The global energy outlook presented in a new report from the World Energy Council is really three different views of the future. World Energy Scenarios 2016: The Grand Transition describes the current global energy sector as being on the cusp of dramatic transformation. Three different exploratory scenarios offer a unique way to think about and discuss what electricity generation could look like over the next 40+ years.
What sets this report apart from a more simple, linear analysis is the WEC’s introduction of three plausible scenarios showing different pathways to a global energy sector future. Each scenario examines how decisions made today can impact how we balance future energy and sustainability needs. The WEC describes this balancing act as the “trilemma” of sustainable energy.
One of the key findings presented highlights the phenomenal rise in solar energy, which, the WEC says, will continue at an unprecedented rate. According to the report, solar and wind energy contributed 4% of total power generation in 2014. By 2060, that number will climb to between 20% and 39% (depending on which scenario prevails).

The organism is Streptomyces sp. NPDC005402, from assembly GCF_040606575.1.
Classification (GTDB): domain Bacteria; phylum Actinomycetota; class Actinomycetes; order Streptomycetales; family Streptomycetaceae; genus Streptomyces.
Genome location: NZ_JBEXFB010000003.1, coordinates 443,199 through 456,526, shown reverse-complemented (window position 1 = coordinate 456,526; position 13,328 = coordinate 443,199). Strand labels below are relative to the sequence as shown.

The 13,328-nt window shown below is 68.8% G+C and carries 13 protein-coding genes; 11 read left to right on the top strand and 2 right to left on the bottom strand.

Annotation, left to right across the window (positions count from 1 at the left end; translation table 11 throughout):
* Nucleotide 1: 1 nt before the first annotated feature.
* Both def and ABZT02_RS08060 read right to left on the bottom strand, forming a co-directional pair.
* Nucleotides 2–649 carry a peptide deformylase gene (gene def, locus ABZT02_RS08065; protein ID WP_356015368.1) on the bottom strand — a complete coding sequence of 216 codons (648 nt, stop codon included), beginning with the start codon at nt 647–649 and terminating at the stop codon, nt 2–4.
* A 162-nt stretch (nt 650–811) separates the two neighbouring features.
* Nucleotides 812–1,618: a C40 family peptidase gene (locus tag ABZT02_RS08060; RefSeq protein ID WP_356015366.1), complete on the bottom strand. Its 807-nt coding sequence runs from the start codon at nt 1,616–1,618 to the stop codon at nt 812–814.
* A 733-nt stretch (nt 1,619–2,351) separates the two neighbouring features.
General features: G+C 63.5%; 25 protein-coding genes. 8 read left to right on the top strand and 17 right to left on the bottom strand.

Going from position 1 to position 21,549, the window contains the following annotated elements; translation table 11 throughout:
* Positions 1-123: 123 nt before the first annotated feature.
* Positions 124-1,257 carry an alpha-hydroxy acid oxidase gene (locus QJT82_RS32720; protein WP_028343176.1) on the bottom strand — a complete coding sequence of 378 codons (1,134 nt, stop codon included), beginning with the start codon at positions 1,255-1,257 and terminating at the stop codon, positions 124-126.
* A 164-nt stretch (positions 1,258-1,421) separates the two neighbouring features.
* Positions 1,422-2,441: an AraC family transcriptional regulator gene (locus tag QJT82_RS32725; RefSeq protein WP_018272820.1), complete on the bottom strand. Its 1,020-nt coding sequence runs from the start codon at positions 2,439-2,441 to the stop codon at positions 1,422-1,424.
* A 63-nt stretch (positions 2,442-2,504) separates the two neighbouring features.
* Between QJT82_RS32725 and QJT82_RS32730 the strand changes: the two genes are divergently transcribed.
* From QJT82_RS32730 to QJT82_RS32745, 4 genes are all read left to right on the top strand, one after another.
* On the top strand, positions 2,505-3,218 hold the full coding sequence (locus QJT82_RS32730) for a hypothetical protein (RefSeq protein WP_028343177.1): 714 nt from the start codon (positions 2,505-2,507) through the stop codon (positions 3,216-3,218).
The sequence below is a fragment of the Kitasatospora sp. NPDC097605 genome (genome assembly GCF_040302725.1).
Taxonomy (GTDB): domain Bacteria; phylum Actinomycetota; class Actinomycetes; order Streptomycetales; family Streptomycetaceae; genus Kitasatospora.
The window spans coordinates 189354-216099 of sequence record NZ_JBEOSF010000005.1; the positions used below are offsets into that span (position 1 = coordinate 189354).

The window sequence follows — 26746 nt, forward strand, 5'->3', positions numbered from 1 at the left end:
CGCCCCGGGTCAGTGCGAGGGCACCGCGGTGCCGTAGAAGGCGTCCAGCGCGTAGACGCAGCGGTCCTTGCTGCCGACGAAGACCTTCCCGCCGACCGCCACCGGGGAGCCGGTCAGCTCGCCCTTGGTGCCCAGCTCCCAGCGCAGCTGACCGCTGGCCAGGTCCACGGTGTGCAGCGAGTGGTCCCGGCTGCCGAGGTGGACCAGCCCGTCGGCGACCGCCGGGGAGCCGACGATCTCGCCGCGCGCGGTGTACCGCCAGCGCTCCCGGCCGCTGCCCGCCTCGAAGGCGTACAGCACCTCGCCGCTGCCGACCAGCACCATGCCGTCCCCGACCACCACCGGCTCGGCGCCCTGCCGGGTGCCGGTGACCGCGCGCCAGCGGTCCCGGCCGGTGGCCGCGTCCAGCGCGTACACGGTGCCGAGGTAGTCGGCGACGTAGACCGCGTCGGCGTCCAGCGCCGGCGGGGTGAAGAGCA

Another key finding is that the demand for electricity will likely double by 2060. Solar energy will help feed the next generation’s increased appetite to power its technology-enabled urban lifestyle.
The impact of disruptive technology also underscores much of the report. In the energy outlook presented, solar is expected to be a significant disruptor to traditional power producers. As the benefits of solar power for business continue to rise, utilities will experience diminished ability to capture a significant portion of new power demands.
These predictions and more are backed by the three-year efforts of a network of more than 70 WEC members from over 25 countries. Predictions are quantified using a global multi-regional energy system model.
The full report is available as a download for those looking for in-depth information. An executive summary is also available and offers a comprehensive overview of the report’s findings. Both help to recalibrate how we view and discuss the future of global energy.